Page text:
• On May 27, the Rehnquist court gutted the 1966 Miranda decision designed to assure suspects’ rights against self-incrimination. It accepted the Bush administration’s chilling argument that “police can hold people in custody and force them to talk, so long as their incriminating statements are not used to prosecute them.” In this particular case, the court ruled that police were justified in interrogating Oliverio Martinez, who’d just been shot five times, once in the face, and was shrieking for help even as they grilled him.

• Meanwhile, the Bush administration is proceeding with Total Information Awareness (TIA, now renamed Terrorist Information Awareness), a program headed by former Reagan National Security Adviser John Poindexter, an admirable fellow who was convicted in 1990 of five counts of giving misleading and false statements to Congress. (The conviction was later overturned on a technicality.) Working under the aegis of the Pentagon, Poindexter’s Information Awareness Office intends to create a vast electronic dragnet that would (among other things) let the FBI, CIA and other intelligence groups reconstruct the movements of citizens through scrutiny of bank records, credit-card purchases, e-mail messages, phone calls, government forms, drug prescriptions, library checkouts and even the movies we buy on pay-per-view. Done in the name of anti-terrorism (what isn’t, these days?), TIA implies a level of Big Brotherish snooping that has even me listening for the black helicopters.

• And if all that weren’t enough, the White House is currently seeking to fill the lower courts with more Scalias and Clarence Thomases, right-wing judges who threaten to use the bench to push through the ultraconservative agenda the Republicans can’t muster the votes to pass into law.

Naturally, it’s tempting to blame our eroding liberties on a president who has joked more than once that, compared to democracy, “a dictatorship would be a whole lot easier.” (Any thoughts on that one, Dr. Freud?) But Bush’s lack of concern for our rights is hardly unique to him or his party. Just last month the California Assembly displayed an utter lack of concern for its constituents’ privacy in the face of corporate power: By an egregious 9-3 margin — which suggests a small fortune in campaign contributions — a Democrat-dominated committee killed a landmark bill that would require our written approval before our financial information could be sold to telemarketers and other businesses. Perhaps the committee members thought we enjoy all those mechanized, dinnertime phone calls.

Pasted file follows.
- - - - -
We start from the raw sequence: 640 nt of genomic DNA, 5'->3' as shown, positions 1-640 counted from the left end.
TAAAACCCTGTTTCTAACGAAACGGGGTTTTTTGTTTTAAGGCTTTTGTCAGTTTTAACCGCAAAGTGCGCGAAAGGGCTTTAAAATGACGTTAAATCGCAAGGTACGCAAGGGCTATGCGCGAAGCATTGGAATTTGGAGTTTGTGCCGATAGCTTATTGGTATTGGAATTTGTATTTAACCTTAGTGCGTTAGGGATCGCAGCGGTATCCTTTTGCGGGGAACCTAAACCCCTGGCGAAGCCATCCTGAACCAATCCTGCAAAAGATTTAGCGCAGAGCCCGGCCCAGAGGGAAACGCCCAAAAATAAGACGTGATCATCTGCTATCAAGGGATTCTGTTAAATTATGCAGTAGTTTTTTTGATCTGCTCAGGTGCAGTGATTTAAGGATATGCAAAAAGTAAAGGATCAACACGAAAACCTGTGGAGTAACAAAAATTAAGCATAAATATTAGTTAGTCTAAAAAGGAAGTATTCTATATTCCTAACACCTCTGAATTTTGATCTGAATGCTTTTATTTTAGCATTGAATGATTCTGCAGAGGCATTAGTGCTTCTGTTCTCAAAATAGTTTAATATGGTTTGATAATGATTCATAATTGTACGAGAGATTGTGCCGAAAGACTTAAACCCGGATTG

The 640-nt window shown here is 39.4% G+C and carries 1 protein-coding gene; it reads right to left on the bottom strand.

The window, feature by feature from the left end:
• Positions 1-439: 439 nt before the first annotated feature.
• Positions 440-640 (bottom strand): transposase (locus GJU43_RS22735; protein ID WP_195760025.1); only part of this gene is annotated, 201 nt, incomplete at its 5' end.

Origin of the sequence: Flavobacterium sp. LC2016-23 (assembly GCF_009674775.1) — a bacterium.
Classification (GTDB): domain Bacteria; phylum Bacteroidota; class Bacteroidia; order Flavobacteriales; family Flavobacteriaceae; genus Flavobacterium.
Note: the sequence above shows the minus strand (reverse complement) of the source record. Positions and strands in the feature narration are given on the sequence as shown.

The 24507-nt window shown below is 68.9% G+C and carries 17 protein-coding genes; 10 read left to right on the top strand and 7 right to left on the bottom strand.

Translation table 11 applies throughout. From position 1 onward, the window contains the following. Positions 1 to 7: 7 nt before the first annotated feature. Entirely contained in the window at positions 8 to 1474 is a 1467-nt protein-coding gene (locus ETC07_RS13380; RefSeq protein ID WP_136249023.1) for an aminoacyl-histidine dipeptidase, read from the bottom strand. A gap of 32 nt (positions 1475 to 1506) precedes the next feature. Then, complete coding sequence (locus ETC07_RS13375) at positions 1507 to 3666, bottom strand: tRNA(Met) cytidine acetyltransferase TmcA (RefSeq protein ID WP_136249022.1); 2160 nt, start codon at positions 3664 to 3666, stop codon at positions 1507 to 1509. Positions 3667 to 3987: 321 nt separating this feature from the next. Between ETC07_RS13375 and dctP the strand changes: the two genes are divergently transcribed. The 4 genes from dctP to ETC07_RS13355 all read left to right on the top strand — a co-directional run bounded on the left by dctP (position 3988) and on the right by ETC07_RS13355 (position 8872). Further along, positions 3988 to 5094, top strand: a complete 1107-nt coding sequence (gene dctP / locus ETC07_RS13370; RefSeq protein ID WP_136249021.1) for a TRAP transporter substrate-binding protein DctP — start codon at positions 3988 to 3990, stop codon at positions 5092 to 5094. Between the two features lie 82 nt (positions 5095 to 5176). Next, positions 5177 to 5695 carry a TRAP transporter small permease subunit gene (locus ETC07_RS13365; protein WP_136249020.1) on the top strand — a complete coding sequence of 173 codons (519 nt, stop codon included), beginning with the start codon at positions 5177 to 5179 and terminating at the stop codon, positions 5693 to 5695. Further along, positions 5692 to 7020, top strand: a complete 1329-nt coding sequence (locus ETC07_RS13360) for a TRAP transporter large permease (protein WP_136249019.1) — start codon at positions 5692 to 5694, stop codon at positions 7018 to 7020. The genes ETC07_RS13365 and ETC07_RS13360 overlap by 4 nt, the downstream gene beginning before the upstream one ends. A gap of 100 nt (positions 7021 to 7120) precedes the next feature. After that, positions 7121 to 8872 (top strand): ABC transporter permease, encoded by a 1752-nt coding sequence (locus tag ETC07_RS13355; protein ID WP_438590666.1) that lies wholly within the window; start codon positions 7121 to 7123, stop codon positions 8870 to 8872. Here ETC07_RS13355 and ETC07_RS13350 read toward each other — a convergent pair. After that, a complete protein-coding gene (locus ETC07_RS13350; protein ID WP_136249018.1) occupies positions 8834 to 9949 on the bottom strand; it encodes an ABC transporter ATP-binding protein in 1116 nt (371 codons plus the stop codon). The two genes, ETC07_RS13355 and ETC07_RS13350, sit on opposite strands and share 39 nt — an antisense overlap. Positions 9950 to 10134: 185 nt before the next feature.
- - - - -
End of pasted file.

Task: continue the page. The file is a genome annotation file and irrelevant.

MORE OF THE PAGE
This, too, was no aberration. Although Republicans are perceived as moralistic champions of the punitive crackdown — anti-gay, anti-abortion, anti-Hollywood, anti-anti-anti-anti — the Democrat Party is itself not exactly bursting with loyalty to the idea of personal freedom. Accustomed to defending government power against conservatives eager to privatize everything, it often loses sight of the state’s own capacity for tyranny.

This blindness was on display during the presidency of Bill Clinton, who, after executing the retarded Ricky Ray Rector as part of his 1992 election campaign, led an administration known for high-profile civil-liberties debacles — from the slaughter in Waco (which killed children in order to save them) to the jackbooted seizure of Elián González. Eager to prove himself tough on crime, Clinton was behind both the 1994 crime bill, which expanded application of the death penalty for over 50 crimes and forced communications companies to make their systems wiretap-ready, and the ghastly Anti-Terrorism and Effective Death Penalty Act of 1996, which limited habeas corpus petitions by the condemned. The latter bill led ACLU chief Ira Glasser to a crushing judgment: “When historians write the story of civil liberties in the 20th century, they will say that the Clinton administration adopted an agenda that has everything to do with weakening civil rights and nothing to do with combating terrorism.”

Before I’m inundated with angry letters, let me add that I’m not denying the difference between Clinton and Bush. Although disappointingly “moderate,” Clinton’s judicial appointments were less reactionary than his successor’s and his attitude toward government more committed to ordinary people. If Clinton expanded the state’s power over the individual, he also believed that the state has profound responsibilities to the individual: It is there to provide life-enhancing services. Not so Bush, who pursues a far cruder ideological agenda. Even as he exploits fear of terrorism to chip away at constitutional rights, he champions the inalienable rights of property (think of his horror at the “double” taxation of dividends) and mistrusts the idea of public services being provided by the government — which is why he apparently doesn’t mind bankrupting it with his budget.